Pirates of the Caribbean: The Curse of the Black Pearl (2003)
Rated PG-13
Starring: Johnny Depp, Orlando Bloom, Keira Knightley, Geoffrey Rush
Directed by: Gore Verbinski
Tagline: Prepare to be blown out of the water.
Running time: 143 Minutes
DVD

Quick summary (from IMDB): Blacksmith Will Turner teams up with eccentric pirate “Captain” Jack Sparrow to save his love, the governor’s daughter, from Jack’s former pirate allies, who are now undead.

Last weekend, I was single dad for the day as my wife was out of town at a friend’s baby shower. After a 2 year-old’s birthday party and a terrible lack of a nap, my daughter insisted on watching a movie (or as she calls it, a “woovie!”). Initially, she wanted to watch Finding Nemo again, which she had just watched earlier that morning, and I was not having that. I decided to make her pick a movie she hadn’t seen before. And she decided on “Pirates!” which I was totally fine with. I am well aware of the PG-13 rating and the fact that it might be completely inappropriate for a 2 year old to watch, but there was no talking her out of it. Because “Pirates!”

My daughter’s attention span only allows her to sit still for about 30 minutes maximum before she begins getting fidgety and wants to do something else, so we were only able to watch the movie in 30 minute increments over several days. That was fine with me since I’ve seen it multiple times, and it gave me (a tiny bit of) leverage. I could make deals with her like “if you behave, we can watch Pirates when we get home” or “eat all of your veggies and we can watch Pirates”. It was a fantastic little bargaining tool and it worked almost every time. To a point. If she was too upset or hungry or tired, then it no longer worked. But I’ll take it as a parenting victory.

I’ve asked her to summarize the movie for me, and here is what she had to say: “Monkey! Ooh ooh ahh ahh!” In addition to that glowing review, she also sent many a pirate to timeout for hitting. And it was hilariously adorable. She called Keira Knightley “mommy” and Orlando Bloom was “daddy”, which was incredibly flattering for both her mother and I. Johnny Depp was “Cap’n Bapp Barrow” and was by far her favorite character. It probably helped that I had a Captain Jack action figure I let her play with while we were watching. I was sure she would be bothered by the skeleton scenes or some of the scarier elements of the movie, but she didn’t even bat an eye, just sent all the skeletons to timeout for being mean.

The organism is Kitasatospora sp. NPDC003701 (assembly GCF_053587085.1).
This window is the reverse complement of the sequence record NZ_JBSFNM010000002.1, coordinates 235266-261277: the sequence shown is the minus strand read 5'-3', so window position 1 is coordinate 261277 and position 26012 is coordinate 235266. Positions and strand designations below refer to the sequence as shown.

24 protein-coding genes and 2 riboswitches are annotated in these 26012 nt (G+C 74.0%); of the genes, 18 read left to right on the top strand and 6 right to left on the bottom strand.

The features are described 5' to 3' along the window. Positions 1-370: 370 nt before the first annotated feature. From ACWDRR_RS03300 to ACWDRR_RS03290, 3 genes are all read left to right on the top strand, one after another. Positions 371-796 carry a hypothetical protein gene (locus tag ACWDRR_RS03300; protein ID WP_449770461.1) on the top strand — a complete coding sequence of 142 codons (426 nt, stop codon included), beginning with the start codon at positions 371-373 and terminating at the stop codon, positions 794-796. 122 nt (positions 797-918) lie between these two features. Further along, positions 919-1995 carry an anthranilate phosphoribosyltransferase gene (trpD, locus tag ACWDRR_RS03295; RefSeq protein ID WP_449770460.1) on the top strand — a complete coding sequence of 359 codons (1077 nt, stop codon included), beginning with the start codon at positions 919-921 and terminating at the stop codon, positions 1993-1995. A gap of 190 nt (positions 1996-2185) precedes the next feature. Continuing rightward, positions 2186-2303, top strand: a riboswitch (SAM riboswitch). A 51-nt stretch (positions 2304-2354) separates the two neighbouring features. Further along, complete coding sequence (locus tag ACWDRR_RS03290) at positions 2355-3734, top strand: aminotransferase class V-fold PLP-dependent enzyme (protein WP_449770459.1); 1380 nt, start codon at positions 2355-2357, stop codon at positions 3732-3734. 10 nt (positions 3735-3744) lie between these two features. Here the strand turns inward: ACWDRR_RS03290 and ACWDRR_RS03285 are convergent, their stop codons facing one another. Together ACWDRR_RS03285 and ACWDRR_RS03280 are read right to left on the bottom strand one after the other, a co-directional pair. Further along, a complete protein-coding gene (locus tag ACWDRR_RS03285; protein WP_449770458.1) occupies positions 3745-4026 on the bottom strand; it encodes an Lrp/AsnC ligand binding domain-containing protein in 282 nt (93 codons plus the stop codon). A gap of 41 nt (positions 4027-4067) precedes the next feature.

The day after we started watching Pirates, my wife attempted to get our daughter to watch something pirate themed that was more age appropriate, but the kid wanted nothing to do with Jake and the Neverland Pirates, throwing a pretty substantial tantrum in response. We were able to get her into Muppet Treasure Island later, but not until we finished Pirates.

Of the four Pirates of the Caribbean movies, The Curse of the Black Pearl is by far the best. It was fresh, original and highly entertaining when it came out. The subsequent movies in the series became even more fantastical and ridiculous, never quite able to recreate or capture the magic of the first go round. Johnny Depp’s characterization of Captain Jack was a revelation the first time, but by the fourth movie, it was just a cheesy and ridiculous caricature. Rumor has it, Pirates 5 is due to drop in 2015, and I can’t say I’m looking forward to it. Pirates 4 did away with Will Turner and Elizabeth Swan, focusing solely on Jack Sparrow and it really hurt the movie. Unless they both return for Pirates 5, I can’t see myself getting into a fifth iteration in the series. Unless my then 3 year old daughter insists.

4.5 out of 5 stars

Trailer: